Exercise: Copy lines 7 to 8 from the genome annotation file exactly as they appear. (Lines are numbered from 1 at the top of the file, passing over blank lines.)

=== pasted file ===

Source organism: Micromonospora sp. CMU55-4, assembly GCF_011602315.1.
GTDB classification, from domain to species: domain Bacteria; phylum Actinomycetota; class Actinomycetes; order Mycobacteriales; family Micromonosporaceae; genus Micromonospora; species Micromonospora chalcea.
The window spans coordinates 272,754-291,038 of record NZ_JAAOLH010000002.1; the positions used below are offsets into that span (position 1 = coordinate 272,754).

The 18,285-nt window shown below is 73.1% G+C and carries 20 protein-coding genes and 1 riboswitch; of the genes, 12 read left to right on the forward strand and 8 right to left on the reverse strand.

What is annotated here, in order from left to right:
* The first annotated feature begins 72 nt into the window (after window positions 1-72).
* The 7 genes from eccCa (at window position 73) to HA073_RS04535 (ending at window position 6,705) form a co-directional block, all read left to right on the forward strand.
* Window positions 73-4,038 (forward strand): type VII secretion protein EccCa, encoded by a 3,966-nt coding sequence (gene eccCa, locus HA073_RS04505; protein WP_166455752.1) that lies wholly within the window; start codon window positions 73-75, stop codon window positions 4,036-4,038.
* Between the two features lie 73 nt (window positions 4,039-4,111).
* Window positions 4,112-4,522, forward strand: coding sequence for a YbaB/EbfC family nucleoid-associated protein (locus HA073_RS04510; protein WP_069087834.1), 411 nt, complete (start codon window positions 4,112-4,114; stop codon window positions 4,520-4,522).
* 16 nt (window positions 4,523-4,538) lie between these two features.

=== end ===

* The 7 genes from eccCa (at window position 73) to HA073_RS04535 (ending at window position 6,705) form a co-directional block, all read left to right on the forward strand.
* Window positions 73-4,038 (forward strand): type VII secretion protein EccCa, encoded by a 3,966-nt coding sequence (gene eccCa, locus HA073_RS04505; protein WP_166455752.1) that lies wholly within the window; start codon window positions 73-75, stop codon window positions 4,036-4,038.